How do I know what my sexual orientation is?
I'm a girl, and I can't tell whether I'm bisexual or gay. I like girls a little more than boys, but I don't really know.
I think longevity has a lot to do with arriving at a clear answer.
Its ok to not know and while you don't know, read, join groups which discuss the topic, and most valuable, pay attention to the way you actually feel around girls, how being approached and approaching girls feels, and whether this feels about the same as when you are around boys.
Eventually the question will answer itself.
Try to avoid deciding a conclusion until your heart feels ready to tell you a clear answer.
- 61 views
I would ask you, "do you feel like you need to come up with a label?" Is there something about identifying as one or the other that would be helpful for you? From what current science has told us about sexual orientation, it's a spectrum. There are people on the spectrum who are clearly gay, or clearly heterosexual, and then there is everyone in between, which includes being "bisexual" (which I guess in the spectrum would be smack in the middle?)
It may be too early for you to identify as any one thing on that spectrum (as you say, "but I don't really know"), or maybe as you move through life you just won't identify as any one thing, and that's totally okay. The most important thing, in my professional opinion, is to accept yourself, fully, for whatever it is that you are. The second most important thing, in my professional opinion too, is to be honest with yourself and your partners about however you do identify your sexual orientation.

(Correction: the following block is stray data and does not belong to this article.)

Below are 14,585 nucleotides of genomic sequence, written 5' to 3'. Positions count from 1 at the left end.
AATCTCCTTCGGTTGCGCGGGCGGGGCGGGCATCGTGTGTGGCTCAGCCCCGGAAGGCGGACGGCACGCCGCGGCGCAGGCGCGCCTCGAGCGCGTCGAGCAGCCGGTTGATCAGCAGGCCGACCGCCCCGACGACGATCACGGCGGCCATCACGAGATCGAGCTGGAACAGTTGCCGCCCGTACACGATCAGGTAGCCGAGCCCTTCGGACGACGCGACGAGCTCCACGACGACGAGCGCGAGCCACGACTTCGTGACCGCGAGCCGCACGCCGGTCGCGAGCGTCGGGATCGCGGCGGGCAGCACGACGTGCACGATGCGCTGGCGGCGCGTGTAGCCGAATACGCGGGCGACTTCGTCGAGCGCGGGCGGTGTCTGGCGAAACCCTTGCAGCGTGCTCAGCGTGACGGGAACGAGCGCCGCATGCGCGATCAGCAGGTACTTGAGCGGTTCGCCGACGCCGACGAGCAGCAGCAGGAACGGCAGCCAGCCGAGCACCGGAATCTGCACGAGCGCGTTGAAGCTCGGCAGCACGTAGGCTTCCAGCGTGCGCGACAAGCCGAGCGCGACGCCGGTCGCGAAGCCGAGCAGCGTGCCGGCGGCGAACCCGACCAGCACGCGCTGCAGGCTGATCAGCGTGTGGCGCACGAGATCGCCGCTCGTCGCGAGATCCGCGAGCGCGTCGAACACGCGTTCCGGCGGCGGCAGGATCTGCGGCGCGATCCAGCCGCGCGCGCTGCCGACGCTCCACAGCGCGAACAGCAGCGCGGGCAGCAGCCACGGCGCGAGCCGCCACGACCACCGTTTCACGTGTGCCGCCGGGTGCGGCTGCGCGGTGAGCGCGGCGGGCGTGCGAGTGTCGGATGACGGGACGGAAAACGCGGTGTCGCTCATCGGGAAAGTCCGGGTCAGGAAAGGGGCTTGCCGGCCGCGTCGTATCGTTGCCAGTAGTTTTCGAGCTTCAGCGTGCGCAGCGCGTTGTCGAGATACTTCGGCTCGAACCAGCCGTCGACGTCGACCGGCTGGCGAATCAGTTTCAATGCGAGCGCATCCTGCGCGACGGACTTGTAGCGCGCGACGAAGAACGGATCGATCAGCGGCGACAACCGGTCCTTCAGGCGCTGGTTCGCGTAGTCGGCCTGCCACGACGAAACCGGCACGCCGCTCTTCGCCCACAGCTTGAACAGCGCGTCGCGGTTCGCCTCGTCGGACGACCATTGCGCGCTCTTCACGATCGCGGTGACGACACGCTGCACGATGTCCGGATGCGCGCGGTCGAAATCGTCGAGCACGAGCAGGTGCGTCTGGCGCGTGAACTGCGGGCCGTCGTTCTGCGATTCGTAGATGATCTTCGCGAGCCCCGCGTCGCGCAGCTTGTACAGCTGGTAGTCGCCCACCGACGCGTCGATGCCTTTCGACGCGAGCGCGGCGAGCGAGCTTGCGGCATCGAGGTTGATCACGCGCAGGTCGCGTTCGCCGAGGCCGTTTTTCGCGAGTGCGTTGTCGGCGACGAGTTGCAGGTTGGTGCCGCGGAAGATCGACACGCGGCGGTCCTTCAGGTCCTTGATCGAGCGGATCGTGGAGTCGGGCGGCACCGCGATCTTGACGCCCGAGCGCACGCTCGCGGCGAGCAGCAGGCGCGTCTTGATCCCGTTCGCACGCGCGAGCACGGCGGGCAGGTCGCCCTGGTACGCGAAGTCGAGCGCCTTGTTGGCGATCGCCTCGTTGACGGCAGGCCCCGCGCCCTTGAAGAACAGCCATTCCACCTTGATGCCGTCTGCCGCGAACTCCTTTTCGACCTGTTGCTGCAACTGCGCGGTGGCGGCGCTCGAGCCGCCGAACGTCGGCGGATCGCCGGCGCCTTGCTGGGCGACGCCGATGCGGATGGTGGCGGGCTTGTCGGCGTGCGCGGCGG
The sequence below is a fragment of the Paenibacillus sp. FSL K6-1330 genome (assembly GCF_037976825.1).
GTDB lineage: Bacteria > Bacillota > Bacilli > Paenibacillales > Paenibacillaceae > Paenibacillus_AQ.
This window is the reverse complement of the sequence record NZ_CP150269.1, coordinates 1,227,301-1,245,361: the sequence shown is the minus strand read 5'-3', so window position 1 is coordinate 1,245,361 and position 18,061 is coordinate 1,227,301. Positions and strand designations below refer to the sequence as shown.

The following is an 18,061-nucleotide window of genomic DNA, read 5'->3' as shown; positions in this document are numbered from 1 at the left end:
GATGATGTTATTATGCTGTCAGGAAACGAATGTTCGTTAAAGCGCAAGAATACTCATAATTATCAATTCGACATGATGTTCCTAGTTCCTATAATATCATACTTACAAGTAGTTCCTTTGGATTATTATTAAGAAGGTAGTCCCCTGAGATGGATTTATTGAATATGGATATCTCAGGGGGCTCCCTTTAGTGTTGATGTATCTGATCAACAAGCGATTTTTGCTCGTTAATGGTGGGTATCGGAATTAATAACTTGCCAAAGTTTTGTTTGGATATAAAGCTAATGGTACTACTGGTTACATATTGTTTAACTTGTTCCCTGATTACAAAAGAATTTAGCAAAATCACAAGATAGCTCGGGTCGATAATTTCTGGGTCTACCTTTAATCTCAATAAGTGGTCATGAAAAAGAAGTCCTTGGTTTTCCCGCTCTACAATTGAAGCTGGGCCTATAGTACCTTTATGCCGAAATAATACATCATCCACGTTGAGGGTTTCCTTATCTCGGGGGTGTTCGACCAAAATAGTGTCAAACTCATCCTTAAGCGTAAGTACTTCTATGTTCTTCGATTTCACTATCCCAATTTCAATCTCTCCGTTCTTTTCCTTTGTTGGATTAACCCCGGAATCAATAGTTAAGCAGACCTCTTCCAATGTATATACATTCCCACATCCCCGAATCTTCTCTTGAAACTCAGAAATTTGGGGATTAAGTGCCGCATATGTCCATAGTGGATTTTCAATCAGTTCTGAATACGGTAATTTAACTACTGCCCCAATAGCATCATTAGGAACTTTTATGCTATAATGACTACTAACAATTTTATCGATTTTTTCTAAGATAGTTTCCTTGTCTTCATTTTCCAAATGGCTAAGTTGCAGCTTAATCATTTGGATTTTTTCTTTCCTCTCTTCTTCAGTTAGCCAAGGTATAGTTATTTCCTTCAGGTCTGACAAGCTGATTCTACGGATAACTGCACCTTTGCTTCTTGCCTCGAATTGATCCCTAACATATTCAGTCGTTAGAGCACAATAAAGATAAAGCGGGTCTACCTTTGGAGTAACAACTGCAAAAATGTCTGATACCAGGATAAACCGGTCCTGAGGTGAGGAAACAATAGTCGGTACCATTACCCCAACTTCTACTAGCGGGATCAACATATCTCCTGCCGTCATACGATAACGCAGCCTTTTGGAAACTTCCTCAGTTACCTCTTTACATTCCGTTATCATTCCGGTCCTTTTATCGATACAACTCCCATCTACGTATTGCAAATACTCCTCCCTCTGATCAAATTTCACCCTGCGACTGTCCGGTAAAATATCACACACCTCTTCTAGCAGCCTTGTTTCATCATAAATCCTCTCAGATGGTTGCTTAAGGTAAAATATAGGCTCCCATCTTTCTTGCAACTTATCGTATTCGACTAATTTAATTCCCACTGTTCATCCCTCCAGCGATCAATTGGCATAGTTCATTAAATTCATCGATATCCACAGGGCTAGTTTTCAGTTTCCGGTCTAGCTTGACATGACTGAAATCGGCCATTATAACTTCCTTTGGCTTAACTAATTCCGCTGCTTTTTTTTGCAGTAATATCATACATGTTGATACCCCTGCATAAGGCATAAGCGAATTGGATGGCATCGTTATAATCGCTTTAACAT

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Sexual orientation is not always something that is clearly definable. Some people look at it on a continuum where being attracted to only boys is at one end, only girls is at the other, and bisexual is in the middle. Anywhere in between those points can be any amount of attraction to boys or girls.
If you don't know whether you are gay or bisexual, that is okay. A lot of people don't know for quite some time. In addition to that, after people do know who they are attracted to, a lot of times they do not use the terms "gay" or "bisexual" for quite a while.
It's okay not to know.
Think about what sorts of expectations you have for your ideal relationship. Some examples may include trust, respect, availability for conversation or connection, etc. Whatever it is that you find important in a relationship is likely what matters most.
If you are struggling with learning what it is that you would like in a relationship or any other feelings connected with what you are thinking and feeling, I would suggest connecting with a local therapist so you have a place to talk about what you are experiencing.
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